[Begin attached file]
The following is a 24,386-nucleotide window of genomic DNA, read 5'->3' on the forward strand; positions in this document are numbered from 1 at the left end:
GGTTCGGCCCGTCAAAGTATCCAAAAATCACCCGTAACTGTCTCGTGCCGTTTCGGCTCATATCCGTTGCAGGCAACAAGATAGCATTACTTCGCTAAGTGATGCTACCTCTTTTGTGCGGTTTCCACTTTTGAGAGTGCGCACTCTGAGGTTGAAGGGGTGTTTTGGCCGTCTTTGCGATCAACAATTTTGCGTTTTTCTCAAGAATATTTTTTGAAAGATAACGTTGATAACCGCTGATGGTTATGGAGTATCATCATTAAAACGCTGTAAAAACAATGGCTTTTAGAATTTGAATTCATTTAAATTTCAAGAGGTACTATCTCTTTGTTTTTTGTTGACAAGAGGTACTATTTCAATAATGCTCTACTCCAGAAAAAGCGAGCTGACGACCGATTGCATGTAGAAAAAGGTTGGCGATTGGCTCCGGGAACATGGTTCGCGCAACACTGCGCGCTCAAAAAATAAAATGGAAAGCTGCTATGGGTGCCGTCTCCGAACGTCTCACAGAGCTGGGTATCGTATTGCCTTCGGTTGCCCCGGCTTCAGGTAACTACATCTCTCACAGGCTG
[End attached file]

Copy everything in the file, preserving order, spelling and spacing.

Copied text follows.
The following is a 24,386-nucleotide window of genomic DNA, read 5'->3' on the forward strand; positions in this document are numbered from 1 at the left end:
GGTTCGGCCCGTCAAAGTATCCAAAAATCACCCGTAACTGTCTCGTGCCGTTTCGGCTCATATCCGTTGCAGGCAACAAGATAGCATTACTTCGCTAAGTGATGCTACCTCTTTTGTGCGGTTTCCACTTTTGAGAGTGCGCACTCTGAGGTTGAAGGGGTGTTTTGGCCGTCTTTGCGATCAACAATTTTGCGTTTTTCTCAAGAATATTTTTTGAAAGATAACGTTGATAACCGCTGATGGTTATGGAGTATCATCATTAAAACGCTGTAAAAACAATGGCTTTTAGAATTTGAATTCATTTAAATTTCAAGAGGTACTATCTCTTTGTTTTTTGTTGACAAGAGGTACTATTTCAATAATGCTCTACTCCAGAAAAAGCGAGCTGACGACCGATTGCATGTAGAAAAAGGTTGGCGATTGGCTCCGGGAACATGGTTCGCGCAACACTGCGCGCTCAAAAAATAAAATGGAAAGCTGCTATGGGTGCCGTCTCCGAACGTCTCACAGAGCTGGGTATCGTATTGCCTTCGGTTGCCCCGGCTTCAGGTAACTACATCTCTCACAGGCTG